Topeng dance

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Topeng dance
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Balinese topeng telek dance performance
Native nameTari Topeng
OriginIndonesia

Topeng (Indonesian for "mask") is a dramatic form of Indonesian dance in which one or more mask-wearing, ornately costumed performers interpret traditional narratives concerning fabled kings, heroes and myths, accompanied by gamelan or other traditional music instruments.[1]

Etymology[edit]

The term topeng is the Javanese word for "mask" or "dance-drama that use mask".[2] In modern daily Javanese and Indonesian vocabulary, tari topeng or "topeng dance" refer to dance or dance-drama performance that use mask.

History[edit]

Gamelan is mentioned in the Kakawin Nagarakertagama in a palm-leaf manuscript called lontar that was written by Mpu Prapanca in 1365 AD. A collection of National Library of Indonesia in Jakarta
Topeng dance performance in Damar Wulan Manuscripts, 1770-1795 AD. A collection of the British Library

Indonesian masked dance predates Hindu-Buddhist influences. Native Indonesian tribes still perform traditional masked-dances to represent nature, as the Hudoq dance of the Dayak people of Kalimantan, or to represent ancestor spirits. With the arrival of Hinduism in the archipelago, the Ramayana and Mahabharata epics began to be performed in masked-dance.

The oldest known record that concerns Topeng dance is from the 9th century. Around 840 AD an Old Javanese (Kawi) inscriptions called Jaha Inscriptions issued by Maharaja Sri Lokapala form Medang Kingdom in Central Java mentions three sorts of performers: atapukan, aringgit, and abanol. Atapukan means Mask dance show, Aringgit means Wayang puppet show, and abanwal means joke art.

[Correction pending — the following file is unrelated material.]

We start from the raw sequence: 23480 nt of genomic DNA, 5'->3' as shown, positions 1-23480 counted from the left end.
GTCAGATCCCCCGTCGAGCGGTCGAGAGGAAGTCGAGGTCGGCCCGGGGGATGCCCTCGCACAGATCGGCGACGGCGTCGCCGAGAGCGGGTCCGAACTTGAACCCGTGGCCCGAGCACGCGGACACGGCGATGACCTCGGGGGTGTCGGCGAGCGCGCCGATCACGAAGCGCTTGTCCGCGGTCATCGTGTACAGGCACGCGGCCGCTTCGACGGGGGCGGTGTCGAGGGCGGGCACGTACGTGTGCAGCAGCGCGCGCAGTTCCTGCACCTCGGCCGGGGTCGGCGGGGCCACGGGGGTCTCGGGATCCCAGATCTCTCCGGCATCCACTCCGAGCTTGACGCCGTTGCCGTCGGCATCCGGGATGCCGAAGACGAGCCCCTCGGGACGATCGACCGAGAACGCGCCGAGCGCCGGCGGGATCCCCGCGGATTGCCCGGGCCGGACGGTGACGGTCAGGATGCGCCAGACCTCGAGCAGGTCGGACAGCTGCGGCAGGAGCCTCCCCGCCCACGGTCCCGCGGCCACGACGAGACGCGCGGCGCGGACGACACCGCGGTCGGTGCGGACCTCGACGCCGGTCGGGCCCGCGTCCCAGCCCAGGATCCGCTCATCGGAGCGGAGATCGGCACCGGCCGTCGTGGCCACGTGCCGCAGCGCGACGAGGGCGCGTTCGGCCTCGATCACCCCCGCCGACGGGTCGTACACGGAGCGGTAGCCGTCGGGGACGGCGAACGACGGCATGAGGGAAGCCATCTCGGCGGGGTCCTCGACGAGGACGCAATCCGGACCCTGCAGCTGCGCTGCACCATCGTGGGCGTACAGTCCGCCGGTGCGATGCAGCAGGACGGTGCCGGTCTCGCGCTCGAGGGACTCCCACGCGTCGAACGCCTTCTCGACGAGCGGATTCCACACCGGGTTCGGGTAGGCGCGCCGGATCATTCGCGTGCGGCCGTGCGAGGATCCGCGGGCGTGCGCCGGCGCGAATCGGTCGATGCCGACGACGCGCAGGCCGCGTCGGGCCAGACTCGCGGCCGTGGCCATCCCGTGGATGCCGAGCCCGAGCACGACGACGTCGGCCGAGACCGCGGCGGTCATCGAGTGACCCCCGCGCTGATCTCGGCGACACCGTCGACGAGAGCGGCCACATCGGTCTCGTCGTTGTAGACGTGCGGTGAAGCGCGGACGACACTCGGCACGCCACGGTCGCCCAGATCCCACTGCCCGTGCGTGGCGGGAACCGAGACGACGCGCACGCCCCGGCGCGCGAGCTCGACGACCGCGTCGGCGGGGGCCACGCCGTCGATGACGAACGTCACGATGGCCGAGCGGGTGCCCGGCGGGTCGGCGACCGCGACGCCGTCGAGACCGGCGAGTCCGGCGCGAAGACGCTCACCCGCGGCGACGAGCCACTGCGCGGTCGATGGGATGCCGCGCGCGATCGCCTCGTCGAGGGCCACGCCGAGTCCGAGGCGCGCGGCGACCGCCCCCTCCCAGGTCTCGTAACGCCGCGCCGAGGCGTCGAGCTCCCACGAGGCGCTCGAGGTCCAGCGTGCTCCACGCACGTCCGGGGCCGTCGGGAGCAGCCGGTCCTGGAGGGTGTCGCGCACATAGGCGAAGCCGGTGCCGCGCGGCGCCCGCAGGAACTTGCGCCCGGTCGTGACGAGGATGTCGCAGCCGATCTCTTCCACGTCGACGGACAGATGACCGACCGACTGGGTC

On the inscription of Candi Perot (850 AD), the word "manapel" is written from the word "tapuk" or "tapel" which means mask. On the Bebetin inscription (896 AD) there is the word "patapukan" which means a mask association. In the Mantiasih inscription (904 AD) there are the terms "matapukan" and "manapukan" which means that they relate to the drama presentation of masks.

The most popular storyline of topeng dance, however, derived from the locally developed Javanese Panji cycles, based on the tales and romance of Prince Panji and Princess Chandra Kirana, set in the 12th-century Kadiri kingdom.

One of the earliest written records of topeng dance is also found in the 14th-century poem Nagarakretagama, which describes King Hayam Wuruk of Majapahit — wearing a golden mask — as an accomplished topeng dancer.[3] The current topeng dance form arose in the 15th century in Java and Bali where it remains prevalent, but it is also found in other Indonesian islands — such as Madura (near East Java). Various topeng dances and styles have developed in various places in the Indonesian archipelago, notably in Cirebon, Yogyakarta, Malang and Bali. The well-developed topeng technique is now studied in universities in Europe and America.

Variations[edit]

Balinese topeng[edit]

Various Balinese topeng (dance masks) at Taman Mini Indonesia Indah.

It is believed that the use of masks is related to the cult of the ancestors, which considered dancers the interpreters of the gods. Topeng performances open with a series of non-speaking masked characters which may not be related to the story to be performed. These traditional masks often include Topeng Manis (a refined hero), Topeng Kras (a martial, authoritarian character), and Topeng Tua (an old man who may joke and draw out the audience).

The story is narrated from a penasar, a jawless half-mask that enables the actor to speak clearly. In group topeng, there are usually two penasars providing two points of view. The performance alternates between speaking and non-speaking characters, and can include dance and fight sequences as well as special effects (sometimes provided by the gamelan). It is almost always wrapped up by a series of comic characters introducing their own views. The narrators and comic characters frequently break Western conventions of storytelling by including current events or local gossip to get a laugh.

In topeng, there is a conscious attempt to include many, sometimes contradictory, aspects of the human experience: the sacred and the profane, beauty and ugliness, refinement and caricature.[4] A detailed description and analysis of topeng pajegan, the one-man form of topeng, is available in Masked Performance[5] by John Emigh, a Western theater professor who has become a performer of Balinese topeng.

Banjarese topeng[edit]

The topeng also calls topeng barikin from South Kalimantan.

Batak topeng[edit]